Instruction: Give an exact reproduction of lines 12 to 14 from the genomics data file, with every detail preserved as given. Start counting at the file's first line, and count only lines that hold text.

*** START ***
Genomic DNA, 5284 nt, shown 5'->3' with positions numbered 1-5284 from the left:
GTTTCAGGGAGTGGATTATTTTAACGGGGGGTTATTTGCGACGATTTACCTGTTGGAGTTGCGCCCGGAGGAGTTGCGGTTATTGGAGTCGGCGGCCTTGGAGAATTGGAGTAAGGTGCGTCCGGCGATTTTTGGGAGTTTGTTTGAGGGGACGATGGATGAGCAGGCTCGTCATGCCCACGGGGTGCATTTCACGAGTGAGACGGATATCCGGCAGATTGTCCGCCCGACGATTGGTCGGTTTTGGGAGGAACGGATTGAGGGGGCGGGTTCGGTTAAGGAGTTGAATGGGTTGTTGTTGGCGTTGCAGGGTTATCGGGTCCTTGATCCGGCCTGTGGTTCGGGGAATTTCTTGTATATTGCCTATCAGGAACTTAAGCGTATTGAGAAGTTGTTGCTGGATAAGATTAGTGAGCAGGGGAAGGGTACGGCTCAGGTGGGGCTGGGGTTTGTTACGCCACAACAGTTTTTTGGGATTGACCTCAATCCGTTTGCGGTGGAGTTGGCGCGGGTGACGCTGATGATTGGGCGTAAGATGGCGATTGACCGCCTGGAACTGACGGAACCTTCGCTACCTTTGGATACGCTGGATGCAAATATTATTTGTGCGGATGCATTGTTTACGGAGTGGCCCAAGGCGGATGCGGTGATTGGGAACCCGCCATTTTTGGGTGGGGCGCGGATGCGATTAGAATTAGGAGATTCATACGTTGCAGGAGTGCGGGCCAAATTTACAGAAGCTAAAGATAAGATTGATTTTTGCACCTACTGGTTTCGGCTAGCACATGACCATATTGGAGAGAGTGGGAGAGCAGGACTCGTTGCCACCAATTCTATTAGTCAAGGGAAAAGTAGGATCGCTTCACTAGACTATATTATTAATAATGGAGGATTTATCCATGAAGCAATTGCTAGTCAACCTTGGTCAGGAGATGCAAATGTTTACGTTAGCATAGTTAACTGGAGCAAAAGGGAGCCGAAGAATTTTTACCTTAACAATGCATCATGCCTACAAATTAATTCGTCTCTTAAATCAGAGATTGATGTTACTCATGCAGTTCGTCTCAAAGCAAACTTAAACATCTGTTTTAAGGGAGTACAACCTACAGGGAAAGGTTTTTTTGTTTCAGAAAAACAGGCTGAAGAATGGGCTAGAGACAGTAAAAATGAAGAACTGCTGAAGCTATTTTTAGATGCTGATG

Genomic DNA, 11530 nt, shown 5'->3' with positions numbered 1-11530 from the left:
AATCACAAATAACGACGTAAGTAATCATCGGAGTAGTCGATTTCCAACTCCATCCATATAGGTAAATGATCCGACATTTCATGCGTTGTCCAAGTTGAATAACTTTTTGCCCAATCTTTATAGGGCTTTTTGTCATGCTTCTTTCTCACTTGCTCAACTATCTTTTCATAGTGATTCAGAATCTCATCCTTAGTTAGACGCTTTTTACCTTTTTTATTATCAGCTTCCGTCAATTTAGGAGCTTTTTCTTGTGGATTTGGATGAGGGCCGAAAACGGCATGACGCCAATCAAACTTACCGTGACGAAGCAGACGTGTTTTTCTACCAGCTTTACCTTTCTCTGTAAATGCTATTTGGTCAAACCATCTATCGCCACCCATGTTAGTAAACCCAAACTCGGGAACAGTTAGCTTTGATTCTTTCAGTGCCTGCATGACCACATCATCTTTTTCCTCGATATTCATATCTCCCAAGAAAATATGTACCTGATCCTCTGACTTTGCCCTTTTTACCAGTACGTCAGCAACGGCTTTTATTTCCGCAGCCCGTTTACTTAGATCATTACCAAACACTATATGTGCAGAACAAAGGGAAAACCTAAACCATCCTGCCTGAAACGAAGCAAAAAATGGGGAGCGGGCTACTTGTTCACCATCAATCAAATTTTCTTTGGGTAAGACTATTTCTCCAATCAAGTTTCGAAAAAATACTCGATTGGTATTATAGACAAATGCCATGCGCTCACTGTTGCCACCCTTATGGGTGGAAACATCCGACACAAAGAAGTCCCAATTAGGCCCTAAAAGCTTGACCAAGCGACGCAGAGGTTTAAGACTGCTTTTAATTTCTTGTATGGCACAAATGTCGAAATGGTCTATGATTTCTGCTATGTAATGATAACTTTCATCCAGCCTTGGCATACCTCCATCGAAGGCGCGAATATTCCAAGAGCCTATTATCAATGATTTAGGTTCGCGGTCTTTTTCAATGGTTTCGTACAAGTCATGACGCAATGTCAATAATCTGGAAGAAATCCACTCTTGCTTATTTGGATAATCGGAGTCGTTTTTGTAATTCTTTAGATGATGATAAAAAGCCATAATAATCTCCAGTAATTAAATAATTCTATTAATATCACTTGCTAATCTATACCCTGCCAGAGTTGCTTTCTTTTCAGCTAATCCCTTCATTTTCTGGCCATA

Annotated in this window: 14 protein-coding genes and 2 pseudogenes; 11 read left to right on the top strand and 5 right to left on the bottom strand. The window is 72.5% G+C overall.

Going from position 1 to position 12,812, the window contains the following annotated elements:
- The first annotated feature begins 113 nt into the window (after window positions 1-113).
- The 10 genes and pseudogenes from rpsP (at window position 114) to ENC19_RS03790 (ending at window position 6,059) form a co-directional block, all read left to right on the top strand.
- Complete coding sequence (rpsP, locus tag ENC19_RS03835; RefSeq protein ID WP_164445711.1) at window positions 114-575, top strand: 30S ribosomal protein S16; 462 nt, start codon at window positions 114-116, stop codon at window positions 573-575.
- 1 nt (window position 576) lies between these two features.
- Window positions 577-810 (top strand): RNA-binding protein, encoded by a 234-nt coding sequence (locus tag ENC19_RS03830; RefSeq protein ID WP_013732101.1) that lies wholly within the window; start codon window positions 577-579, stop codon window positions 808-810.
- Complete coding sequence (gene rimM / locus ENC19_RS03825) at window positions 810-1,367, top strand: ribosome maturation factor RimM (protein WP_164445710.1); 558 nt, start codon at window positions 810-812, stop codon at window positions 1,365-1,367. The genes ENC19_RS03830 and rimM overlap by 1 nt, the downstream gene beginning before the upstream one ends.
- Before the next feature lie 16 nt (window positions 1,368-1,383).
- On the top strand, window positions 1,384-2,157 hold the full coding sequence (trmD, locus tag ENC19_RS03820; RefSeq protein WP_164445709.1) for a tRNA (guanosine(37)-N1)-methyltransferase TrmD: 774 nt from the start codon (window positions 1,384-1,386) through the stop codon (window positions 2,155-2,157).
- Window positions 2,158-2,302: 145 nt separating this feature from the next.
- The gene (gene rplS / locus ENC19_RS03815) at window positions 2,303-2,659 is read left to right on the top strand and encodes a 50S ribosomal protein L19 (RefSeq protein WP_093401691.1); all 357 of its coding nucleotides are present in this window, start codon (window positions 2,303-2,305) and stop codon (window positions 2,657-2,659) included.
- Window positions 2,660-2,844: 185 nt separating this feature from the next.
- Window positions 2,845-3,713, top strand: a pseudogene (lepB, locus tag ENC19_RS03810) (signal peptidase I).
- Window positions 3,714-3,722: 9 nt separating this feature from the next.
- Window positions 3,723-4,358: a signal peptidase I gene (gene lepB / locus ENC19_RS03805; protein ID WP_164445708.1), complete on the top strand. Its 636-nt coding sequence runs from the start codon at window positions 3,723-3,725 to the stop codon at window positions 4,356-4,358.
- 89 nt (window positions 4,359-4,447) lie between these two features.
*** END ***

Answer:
- Complete coding sequence (gene rimM / locus ENC19_RS03825) at window positions 810-1,367, top strand: ribosome maturation factor RimM (protein WP_164445710.1); 558 nt, start codon at window positions 810-812, stop codon at window positions 1,365-1,367. The genes ENC19_RS03830 and rimM overlap by 1 nt, the downstream gene beginning before the upstream one ends.
- Before the next feature lie 16 nt (window positions 1,368-1,383).
- On the top strand, window positions 1,384-2,157 hold the full coding sequence (trmD, locus tag ENC19_RS03820; RefSeq protein WP_164445709.1) for a tRNA (guanosine(37)-N1)-methyltransferase TrmD: 774 nt from the start codon (window positions 1,384-1,386) through the stop codon (window positions 2,155-2,157).